Lynch Syndrome Screening
Intermountain Healthcare Clinical Genetics Institute, Oncology Services and Pathology Services are initiating routine immunohistochemistry staining for four mismatch repair proteins, MLH1, MSH2, MSH6 and PMS2 associated with Lynch Syndrome (LS) on all colorectal cancer resection specimens.
- LS is responsible for 2 – 5 % of familial colorectal cancer, and increases the risk for endometrial, ovarian, and other cancers.
- Recognizing Lynch syndrome is important for patient care because it will;
- 1) identify patients at high risk for a second primary cancer and
- 2) identify those most likely to have microsatellite instability (MSI) in their tumors which has been shown to be associated with a better prognosis.
- The MSI result may affect patient treatment regimens in the future (more studies are required to confirm treatment differences).
Several publications document the limited sensitivity of relying on Amsterdam or Bethesda Criteria to identify individuals with LS (also known as HNPCC).
Almost half of individuals were missed when age, pathology or family history were used to identify LS. An exhaustive review of the literature supports that immunohistochemistry screening of the four mismatch repair genes detects at least 91% of patients with LS and directs DNA testing to the specific mismatch repair genes. Knowing the specific DNA mutation allows for testing of unaffected relatives in order to discuss initiating early endoscopic screening to detect and treat patients before they present with cancer. Based on the early and significant cancer risk, screening is recommended to start in the mid-twenties in mutation carriers.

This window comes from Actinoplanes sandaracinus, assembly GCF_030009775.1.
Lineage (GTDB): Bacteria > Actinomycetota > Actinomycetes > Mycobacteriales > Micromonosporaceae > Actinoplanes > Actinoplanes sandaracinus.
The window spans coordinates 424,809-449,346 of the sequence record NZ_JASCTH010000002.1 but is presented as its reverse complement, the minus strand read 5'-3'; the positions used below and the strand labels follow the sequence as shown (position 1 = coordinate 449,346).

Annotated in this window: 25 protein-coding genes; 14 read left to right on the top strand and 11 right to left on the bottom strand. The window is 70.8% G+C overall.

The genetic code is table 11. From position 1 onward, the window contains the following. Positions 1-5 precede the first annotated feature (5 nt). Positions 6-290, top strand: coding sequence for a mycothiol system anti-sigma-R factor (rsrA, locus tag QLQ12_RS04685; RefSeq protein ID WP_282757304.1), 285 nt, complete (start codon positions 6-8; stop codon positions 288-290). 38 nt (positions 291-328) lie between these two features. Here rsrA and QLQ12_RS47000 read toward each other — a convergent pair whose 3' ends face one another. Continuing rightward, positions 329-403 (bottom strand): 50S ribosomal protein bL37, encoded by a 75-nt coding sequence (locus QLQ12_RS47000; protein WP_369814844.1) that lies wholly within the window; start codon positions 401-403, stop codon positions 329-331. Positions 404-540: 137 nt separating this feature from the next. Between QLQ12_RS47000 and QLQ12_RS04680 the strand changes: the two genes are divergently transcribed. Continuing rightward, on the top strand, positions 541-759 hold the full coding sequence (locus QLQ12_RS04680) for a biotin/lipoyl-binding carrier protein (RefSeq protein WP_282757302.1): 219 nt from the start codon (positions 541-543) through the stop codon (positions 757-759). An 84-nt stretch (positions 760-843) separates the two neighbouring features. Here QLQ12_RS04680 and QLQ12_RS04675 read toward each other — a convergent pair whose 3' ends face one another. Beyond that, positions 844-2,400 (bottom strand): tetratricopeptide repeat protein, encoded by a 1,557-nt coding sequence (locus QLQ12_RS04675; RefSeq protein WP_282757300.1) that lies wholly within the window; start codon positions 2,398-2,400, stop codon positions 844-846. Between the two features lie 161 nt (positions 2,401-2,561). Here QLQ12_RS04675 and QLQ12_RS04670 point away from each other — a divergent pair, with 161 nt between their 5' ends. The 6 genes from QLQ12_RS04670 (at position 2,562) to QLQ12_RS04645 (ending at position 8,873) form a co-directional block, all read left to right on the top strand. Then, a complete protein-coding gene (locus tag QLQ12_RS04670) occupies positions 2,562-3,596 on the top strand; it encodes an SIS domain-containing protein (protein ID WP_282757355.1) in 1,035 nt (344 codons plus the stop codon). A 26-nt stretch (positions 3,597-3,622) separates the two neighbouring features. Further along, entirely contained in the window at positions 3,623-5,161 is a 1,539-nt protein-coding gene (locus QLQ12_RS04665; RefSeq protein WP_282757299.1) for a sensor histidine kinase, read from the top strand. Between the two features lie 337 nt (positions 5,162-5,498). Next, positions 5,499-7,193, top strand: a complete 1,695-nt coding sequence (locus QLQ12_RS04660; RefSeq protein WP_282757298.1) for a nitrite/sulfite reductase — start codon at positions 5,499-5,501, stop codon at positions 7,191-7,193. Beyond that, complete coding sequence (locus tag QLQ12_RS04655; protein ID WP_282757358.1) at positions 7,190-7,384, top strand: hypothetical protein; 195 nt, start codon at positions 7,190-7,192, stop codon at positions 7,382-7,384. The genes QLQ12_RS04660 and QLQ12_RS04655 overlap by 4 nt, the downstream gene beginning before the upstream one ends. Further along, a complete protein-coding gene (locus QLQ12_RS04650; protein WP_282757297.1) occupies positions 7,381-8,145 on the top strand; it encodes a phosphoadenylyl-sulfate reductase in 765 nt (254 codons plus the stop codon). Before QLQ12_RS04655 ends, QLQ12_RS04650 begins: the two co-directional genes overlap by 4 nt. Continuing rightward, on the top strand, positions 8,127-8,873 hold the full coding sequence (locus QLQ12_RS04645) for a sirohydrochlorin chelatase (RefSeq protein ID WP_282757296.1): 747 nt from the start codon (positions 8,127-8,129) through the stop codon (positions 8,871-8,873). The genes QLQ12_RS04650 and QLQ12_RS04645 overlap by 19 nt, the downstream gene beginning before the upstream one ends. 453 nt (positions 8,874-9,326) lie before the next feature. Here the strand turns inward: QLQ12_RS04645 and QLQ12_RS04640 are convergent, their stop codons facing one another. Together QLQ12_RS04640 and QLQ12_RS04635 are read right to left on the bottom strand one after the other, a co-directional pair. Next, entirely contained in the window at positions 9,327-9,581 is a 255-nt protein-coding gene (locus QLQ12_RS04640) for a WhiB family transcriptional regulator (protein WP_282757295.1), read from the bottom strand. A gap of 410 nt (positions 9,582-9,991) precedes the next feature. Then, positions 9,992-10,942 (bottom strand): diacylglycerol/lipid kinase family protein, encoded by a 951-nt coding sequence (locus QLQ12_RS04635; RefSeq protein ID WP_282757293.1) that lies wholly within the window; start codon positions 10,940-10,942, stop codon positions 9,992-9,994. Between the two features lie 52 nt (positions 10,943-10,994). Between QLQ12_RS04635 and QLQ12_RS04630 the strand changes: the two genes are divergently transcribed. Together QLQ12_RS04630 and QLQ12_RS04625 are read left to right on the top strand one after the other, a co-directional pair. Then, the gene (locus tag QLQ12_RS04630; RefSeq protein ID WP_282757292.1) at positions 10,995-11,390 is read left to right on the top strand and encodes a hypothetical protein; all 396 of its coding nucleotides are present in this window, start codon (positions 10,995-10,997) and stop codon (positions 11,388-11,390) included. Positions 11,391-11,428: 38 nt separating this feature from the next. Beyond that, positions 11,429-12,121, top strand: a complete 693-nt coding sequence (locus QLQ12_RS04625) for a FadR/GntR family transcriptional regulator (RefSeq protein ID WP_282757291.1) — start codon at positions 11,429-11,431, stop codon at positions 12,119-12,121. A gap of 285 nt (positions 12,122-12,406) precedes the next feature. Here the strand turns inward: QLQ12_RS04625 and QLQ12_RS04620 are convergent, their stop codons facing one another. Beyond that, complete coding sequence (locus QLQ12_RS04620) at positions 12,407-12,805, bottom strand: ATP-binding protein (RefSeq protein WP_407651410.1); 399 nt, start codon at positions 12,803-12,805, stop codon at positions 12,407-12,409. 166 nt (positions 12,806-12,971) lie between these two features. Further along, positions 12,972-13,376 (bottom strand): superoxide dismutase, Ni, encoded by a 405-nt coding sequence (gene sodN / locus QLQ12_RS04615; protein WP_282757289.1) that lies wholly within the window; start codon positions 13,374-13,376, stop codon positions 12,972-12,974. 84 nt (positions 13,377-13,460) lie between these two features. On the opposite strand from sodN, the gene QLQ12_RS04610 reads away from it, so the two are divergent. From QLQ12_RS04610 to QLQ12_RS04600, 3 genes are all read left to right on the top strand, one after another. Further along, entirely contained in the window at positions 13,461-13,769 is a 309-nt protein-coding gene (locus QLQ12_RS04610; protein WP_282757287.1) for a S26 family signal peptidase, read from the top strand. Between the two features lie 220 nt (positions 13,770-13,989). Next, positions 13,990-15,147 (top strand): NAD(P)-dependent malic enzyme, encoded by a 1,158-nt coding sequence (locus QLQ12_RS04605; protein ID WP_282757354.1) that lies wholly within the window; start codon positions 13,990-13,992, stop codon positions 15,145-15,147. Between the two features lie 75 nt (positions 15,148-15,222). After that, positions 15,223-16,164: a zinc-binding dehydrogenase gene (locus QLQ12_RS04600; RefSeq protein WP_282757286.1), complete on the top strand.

Data also indicate that a tumor with abnormal immunohistochemistry results implies microsatellite instability.
A recent meta-analysis pooled data from 32 studies with 7,642 cases and found the hazard ratio for overall survival in patients whose tumors have high microsatellite instability is 0.65. In this review, two studies were identified that assessed benefit of 5-FU in stage II or III colorectal cancer patients by microsatellite instability status. Patients without microsatellite instability benefited significantly from 5-FU (HR=0.72), while patients with microsatellite instability did not benefit from 5-FU (HR=1.24).
Information about immunohistochemistry screening (Sunquest code MMRSCR) for LS has been presented at surgery rounds and tumor boards.
Several pathologists have been involved in the review of this research. The pathologist involved with the colorectal tumor case will choose a tumor block from each colorectal cancer resection to send to ARUP for MMRSCR: Mismatch Repair Protein Immunohistochemistry screening. ARUP offers a technical bulletin at their website.
The cancer genetic counselor at Intermountain Healthcare will follow-up on all abnormal IHC results with information provided directly to patients and to their healthcare providers. Articles regarding the research referenced above are available if requested.